Saturday, April 30, 2016

Dead Line, by Jack Patterson

Dead Line is the second of a series of Cal Murphy thrillers.  This one was written in 2011 and I get the idea it is an e-book only.  It was apparently also published in print under the title Crossing The Line, so check for both titles if you are searching for it.

Patterson is nothing if not a prolific writer, and he certainly knows his sports and how to write a fast moving book with its primary appeal, I would guess, to middle school boys. I think that audience would tend to overlook some highly unlikely plot points that allow the protagonist to easily transition from sports reporter at the Super Bowl to working a kidnapping case for the FBI, and still makes it back to the stadium before the fans and players have cleared out of the arena. (And the FBI guys aren't nearly as competent as one might hope or expect...)

Patterson creates some admirable characters, particularly the Seahawks quarterback Noah Larson, who is widely believed to be the odds on favorite to lead his team to victory in the Super Bowl, that is, before his son is kidnapped and held for ransom. In this case what is demanded is first, that he tell no one, and second, that he lose the game intentionally if he wants to see his son alive again. Patterson can create some chillingly ruthless bad guys too. Life is cheap in the drug cartel/kidnapping world of this book and many lie dead at the end.

I could also quibble about some spelling and grammatical errors, but that may be the fault of editors instead of the author.  Again, nothing that would bother the target audience. It is about sports, but also  about love of family, loyalty, and the stark contrast of good vs. evil and the choices individuals must make.

Thursday, April 28, 2016

The Invisible Library, by Genevieve Cogman

This delightful book achieved all kinds of accolades in the UK, not to mention other European countries. Now the US audience gets a chance to read and enjoy this creative fantasy tale that features the world's coolest protagonist, an immortal, dare I say Super hero, a librarian named Irene!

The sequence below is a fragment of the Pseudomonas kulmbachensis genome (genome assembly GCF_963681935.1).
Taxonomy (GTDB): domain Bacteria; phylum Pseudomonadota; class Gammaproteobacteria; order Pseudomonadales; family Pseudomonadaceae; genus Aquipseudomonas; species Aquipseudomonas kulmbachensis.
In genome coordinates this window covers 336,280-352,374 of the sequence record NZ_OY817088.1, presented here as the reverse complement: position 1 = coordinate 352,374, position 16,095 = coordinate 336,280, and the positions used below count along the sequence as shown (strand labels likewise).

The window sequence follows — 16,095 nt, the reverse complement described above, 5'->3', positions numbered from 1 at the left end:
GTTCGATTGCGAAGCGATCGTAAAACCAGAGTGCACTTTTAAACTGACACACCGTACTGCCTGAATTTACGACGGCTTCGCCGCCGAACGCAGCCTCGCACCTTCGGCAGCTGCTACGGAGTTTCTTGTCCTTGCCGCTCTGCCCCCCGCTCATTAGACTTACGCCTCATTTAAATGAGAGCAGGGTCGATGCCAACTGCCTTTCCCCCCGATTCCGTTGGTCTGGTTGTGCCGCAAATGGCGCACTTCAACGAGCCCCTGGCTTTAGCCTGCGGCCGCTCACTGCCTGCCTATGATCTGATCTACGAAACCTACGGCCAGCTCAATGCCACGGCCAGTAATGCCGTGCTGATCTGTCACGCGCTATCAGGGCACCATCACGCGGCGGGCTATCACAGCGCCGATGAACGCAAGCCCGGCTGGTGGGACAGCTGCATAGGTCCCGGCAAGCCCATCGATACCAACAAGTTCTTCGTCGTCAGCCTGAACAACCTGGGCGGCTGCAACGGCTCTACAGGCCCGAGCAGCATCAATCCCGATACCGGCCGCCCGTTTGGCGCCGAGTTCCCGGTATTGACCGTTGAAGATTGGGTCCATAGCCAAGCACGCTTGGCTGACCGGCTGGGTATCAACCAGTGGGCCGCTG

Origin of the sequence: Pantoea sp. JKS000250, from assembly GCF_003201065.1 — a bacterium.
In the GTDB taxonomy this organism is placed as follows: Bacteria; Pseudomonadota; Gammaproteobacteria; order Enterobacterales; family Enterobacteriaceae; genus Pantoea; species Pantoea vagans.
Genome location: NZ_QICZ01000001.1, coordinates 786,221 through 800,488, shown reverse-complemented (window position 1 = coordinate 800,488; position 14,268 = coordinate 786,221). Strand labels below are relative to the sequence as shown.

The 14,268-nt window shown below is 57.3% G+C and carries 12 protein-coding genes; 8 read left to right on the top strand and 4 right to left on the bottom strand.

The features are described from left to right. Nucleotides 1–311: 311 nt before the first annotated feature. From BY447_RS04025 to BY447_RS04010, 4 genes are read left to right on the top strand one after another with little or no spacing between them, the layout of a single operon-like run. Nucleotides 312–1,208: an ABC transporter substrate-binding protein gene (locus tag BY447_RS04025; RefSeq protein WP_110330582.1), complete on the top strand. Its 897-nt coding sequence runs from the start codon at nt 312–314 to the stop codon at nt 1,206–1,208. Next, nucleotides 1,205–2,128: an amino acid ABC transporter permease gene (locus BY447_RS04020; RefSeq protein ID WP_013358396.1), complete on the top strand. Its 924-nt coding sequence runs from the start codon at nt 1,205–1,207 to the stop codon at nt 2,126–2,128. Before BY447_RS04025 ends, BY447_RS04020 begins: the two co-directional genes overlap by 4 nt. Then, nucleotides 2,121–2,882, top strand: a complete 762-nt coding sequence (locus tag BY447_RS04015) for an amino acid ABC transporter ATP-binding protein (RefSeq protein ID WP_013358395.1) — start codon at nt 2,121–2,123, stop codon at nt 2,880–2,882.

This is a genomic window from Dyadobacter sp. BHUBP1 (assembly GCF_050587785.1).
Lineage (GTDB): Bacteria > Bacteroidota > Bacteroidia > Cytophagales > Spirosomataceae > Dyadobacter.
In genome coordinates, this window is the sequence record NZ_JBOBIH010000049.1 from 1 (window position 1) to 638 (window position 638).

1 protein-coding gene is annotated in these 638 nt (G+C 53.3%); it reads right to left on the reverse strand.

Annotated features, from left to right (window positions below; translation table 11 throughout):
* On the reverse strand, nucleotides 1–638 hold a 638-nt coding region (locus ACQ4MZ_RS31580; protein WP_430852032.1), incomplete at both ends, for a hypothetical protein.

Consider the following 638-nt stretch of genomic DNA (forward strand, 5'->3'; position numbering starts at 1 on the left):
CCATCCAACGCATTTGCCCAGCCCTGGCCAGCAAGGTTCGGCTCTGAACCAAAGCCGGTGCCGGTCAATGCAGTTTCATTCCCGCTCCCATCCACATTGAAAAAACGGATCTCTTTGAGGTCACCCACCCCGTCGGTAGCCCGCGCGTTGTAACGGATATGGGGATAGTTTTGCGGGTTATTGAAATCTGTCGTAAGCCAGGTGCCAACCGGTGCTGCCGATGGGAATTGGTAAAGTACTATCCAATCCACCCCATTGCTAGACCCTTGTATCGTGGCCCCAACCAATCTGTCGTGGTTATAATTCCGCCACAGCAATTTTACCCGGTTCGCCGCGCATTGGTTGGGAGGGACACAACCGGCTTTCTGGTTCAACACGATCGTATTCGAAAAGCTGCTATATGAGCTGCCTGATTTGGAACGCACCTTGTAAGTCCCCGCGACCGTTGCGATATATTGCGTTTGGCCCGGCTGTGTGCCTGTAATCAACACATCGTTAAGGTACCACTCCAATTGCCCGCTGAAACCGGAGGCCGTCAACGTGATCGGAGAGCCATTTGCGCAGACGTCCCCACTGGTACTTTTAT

Author Genevieve Cogman has imagined a world of multiple realities existing on a continuum ranging from order to chaos. Inhabitants of any given reality are not likely to be aware of the others, much less aware of an invisible library somehow holding them together.

Irene is not your usual librarian. One might say she is in Acquisitions, but don't confuse that with buying! When we meet Irene she is in one of the alternate realities, having assumed a false identity to enable her to acquire a rare book in a school for boys. She is successful in grabbing it, but barely escapes before the hell hounds catch up with her and I don't mean feisty teens.  Yes, some of these worlds have creatures that we understand as imaginary, but in that world, they are all too real!

She finds the portal back to the Invisible Library and assumes she will get the usual respite, but, no, she gets a quick and cryptic assignment right away, with the annoying last minute addition of a trainee junior librarian she has never met. In this new reality, there is a detective much like Sherlock Holmes, and the location is a version of London, but the residents also include werewolves, fairies, vampires and a little Steam Punk action.  But not to worry, Irene has some special skills to bring to the mix too!

Lots of action as Irene and her assistant  realize quickly the book they are after has already been stolen and there are several factions still after it. This may be Irene's most dangerous mission yet!

Good news: The Invisible Library should be widely available in the US in May and its sequel, The Masked City should follow soon.  Another delightful adventure fantasy from Great Britain, this series is guaranteed to captivate readers of all ages.

I got an opportunity to read an e-version of this book via NetGalley and am glad to offer a review in exchange.


Monday, April 25, 2016

Before The Fall, by Noah Hawley

Noah Hawley's plotting chronology is a little edgy:  he starts with the climax and then fills in the details of actual facts, together with wild speculation, to create a highly readable and thought-provoking mystery involving characters one grows to really care about.

The climax is a high profile crash of a private plane. Nine of eleven souls perish, but the clout and prestige of two of the passengers cause an eruption of speculation as to why it happened. The possibility of high powered enemies, millions of dollars of inheritance in play, not to mention impending indictments accusing the deceased securities broker of money laundering...I mean who has time to wait for results of an actual investigation?

Certainly not the news media, particularly the news/entertainment network formerly run by David Bateman, one of the deceased. If there is not a crash to investigate immediately, well, we still have a news hour to fill while the search team locates the remains of the small plane in the Atlantic Ocean somewhere between Martha's Vineyard and New York.